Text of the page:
Americans come up short on fruits and vegetables By Katherine Zeratsky, R.D., L.D. July 14, 2015 This isn't the first time you've heard the advice to eat more fruits and vegetables. Eating fruits and vegetables provides vitamins, minerals, fiber and antioxidants that help reduce your risk for many diseases, including heart disease, stroke and some cancers. These low-calorie yet high-nutrient foods can even help you manage your weight when consumed in place of lower nutrient, higher calorie foods. A recent report from the Centers for Disease and Control and Prevention summarizes U.S. fruit and vegetable intake. Our report card isn't great. Seventy-six percent of adults didn't meet fruit intake recommendations, and 87 percent didn't meet vegetable recommendations. Among children, 60 percent didn't meet fruit intake recommendations, and 93 percent didn't meet vegetable recommendations. Half of the total U.S. population consumed less than 1 cup of fruit and less than 1 1/2 cups of vegetables daily. It's time to tune in and make some improvements to our diets. Adults who engage in at least 30 minutes of moderate physical activity daily should consume 1 1/2 to 2 cups of fruits and 2 to 3 cups of vegetables daily. Here's my advice: Every time you eat, include a fruit or vegetable, or one of each. Sounds simple, and it is with a little planning. Here's how to make it happen: ·         Plan for it. Get more fruits and vegetables in the house. Get them on your plate. ·         Store smart. Put produce at eye level in the fridge or in a bowl right on the counter. ·         Pack it. Put 2 to 3 options in your lunch sack, purse, gym bag or briefcase. Don't leave home without them. ·         Eat it. Enjoy fruits and vegetables simply or look for ways to include them in entrees and side dishes. Want dessert? Put more strawberries and banana than ice cream in a bowl — still delicious! Encourage your workplace, daycare, schools and any other places you frequent to not only make plant-based foods available but to put them front and center. Let's boost the average and improve our diet grade. How will you plan, store, pack and, most importantly, eat more fruits and vegetables?  

Americans come up short on fruits and vegetables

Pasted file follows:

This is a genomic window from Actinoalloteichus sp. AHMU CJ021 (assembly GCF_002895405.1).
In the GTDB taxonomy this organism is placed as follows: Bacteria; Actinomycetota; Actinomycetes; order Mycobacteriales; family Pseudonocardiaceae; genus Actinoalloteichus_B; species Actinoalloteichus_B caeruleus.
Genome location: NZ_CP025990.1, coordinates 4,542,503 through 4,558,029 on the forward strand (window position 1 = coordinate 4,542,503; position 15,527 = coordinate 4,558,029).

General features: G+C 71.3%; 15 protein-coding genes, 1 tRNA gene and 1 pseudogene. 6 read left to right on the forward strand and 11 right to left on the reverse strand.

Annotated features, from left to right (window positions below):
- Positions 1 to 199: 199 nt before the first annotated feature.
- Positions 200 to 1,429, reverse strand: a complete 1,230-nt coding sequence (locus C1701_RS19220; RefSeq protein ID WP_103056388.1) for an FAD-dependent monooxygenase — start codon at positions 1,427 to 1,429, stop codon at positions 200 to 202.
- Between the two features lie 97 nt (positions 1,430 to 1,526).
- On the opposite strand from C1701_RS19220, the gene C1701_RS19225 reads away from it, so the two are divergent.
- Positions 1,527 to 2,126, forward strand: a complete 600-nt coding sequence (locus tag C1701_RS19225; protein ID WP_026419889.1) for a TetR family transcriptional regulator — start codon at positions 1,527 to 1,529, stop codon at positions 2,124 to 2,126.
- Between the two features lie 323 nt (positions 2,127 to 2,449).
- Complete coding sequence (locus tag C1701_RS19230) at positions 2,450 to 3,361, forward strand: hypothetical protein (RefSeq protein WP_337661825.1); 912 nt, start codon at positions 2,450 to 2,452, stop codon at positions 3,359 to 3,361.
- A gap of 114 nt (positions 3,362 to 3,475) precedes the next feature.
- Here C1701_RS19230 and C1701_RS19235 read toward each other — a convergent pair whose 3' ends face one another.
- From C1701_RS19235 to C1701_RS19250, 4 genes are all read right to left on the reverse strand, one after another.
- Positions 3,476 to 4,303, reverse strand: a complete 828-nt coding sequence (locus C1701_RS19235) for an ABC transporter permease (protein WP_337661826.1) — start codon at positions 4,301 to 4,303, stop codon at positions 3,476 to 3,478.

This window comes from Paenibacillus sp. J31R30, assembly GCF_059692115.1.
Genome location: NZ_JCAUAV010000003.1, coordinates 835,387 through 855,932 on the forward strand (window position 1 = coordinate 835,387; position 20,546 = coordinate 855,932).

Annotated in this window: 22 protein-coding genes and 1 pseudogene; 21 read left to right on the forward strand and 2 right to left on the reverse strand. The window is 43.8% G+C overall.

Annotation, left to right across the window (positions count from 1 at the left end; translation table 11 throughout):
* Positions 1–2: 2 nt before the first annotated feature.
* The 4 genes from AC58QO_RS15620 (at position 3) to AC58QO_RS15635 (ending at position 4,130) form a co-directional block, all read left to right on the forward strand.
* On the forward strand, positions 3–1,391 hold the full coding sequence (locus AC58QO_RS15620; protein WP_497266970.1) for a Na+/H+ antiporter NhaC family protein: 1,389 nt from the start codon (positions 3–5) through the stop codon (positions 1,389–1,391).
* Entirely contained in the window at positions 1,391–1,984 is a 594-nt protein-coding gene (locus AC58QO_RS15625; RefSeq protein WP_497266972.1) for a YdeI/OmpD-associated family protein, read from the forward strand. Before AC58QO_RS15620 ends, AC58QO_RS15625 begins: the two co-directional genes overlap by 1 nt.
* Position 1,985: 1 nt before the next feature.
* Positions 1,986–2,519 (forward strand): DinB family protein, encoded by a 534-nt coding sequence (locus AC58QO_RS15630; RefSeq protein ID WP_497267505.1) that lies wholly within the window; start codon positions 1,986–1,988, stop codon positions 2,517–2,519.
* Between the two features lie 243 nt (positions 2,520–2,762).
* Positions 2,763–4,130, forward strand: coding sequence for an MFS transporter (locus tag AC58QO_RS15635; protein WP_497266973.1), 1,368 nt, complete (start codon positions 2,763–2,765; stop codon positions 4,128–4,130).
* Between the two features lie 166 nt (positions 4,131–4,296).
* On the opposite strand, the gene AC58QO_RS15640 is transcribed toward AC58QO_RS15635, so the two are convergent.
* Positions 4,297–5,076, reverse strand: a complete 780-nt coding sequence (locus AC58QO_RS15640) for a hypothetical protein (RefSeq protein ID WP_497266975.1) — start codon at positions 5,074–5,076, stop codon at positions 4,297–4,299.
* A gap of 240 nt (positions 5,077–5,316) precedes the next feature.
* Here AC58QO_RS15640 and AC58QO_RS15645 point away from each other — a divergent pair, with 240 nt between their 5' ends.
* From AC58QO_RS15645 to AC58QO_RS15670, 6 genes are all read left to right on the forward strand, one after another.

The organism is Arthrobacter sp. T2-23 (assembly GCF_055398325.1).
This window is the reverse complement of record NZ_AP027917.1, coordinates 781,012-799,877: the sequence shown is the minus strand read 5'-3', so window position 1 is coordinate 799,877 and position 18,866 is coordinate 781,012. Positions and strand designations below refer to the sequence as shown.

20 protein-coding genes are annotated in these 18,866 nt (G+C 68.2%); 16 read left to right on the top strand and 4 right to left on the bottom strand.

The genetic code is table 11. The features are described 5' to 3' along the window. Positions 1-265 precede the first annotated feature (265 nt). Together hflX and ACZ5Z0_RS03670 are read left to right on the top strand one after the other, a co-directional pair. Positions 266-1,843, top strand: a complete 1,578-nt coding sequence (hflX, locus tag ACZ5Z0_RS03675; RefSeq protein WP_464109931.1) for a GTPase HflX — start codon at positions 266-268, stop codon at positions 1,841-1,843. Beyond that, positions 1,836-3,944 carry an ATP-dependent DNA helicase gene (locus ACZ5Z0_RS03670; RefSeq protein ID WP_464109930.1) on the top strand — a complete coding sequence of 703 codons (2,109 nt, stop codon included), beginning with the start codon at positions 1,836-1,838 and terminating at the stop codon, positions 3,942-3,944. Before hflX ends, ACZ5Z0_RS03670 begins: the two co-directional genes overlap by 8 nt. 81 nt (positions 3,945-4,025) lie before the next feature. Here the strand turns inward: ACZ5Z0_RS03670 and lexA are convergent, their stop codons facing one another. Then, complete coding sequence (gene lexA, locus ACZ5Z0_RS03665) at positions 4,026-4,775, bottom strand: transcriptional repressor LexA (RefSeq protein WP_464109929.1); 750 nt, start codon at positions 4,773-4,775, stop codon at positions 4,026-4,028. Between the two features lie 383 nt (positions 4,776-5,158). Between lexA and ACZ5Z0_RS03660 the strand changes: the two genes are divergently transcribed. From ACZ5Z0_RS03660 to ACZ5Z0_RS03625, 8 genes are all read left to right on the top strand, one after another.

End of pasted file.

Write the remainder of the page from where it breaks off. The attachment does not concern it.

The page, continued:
By Katherine Zeratsky, R.D., L.D. July 14, 2015

This isn't the first time you've heard the advice to eat more fruits and vegetables. Eating fruits and vegetables provides vitamins, minerals, fiber and antioxidants that help reduce your risk for many diseases, including heart disease, stroke and some cancers. These low-calorie yet high-nutrient foods can even help you manage your weight when consumed in place of lower nutrient, higher calorie foods.

A recent report from the Centers for Disease and Control and Prevention summarizes U.S. fruit and vegetable intake. Our report card isn't great.

Seventy-six percent of adults didn't meet fruit intake recommendations, and 87 percent didn't meet vegetable recommendations. Among children, 60 percent didn't meet fruit intake recommendations, and 93 percent didn't meet vegetable recommendations. Half of the total U.S. population consumed less than 1 cup of fruit and less than 1 1/2 cups of vegetables daily.

It's time to tune in and make some improvements to our diets. Adults who engage in at least 30 minutes of moderate physical activity daily should consume 1 1/2 to 2 cups of fruits and 2 to 3 cups of vegetables daily.

Here's my advice: Every time you eat, include a fruit or vegetable, or one of each. Sounds simple, and it is with a little planning. Here's how to make it happen:

·         Plan for it. Get more fruits and vegetables in the house. Get them on your plate.

·         Store smart. Put produce at eye level in the fridge or in a bowl right on the counter.

·         Pack it. Put 2 to 3 options in your lunch sack, purse, gym bag or briefcase. Don't leave home without them.

·         Eat it. Enjoy fruits and vegetables simply or look for ways to include them in entrees and side dishes. Want dessert? Put more strawberries and banana than ice cream in a bowl — still delicious!

Encourage your workplace, daycare, schools and any other places you frequent to not only make plant-based foods available but to put them front and center.

Let's boost the average and improve our diet grade. How will you plan, store, pack and, most importantly, eat more fruits and vegetables?

 

Jim BohsComment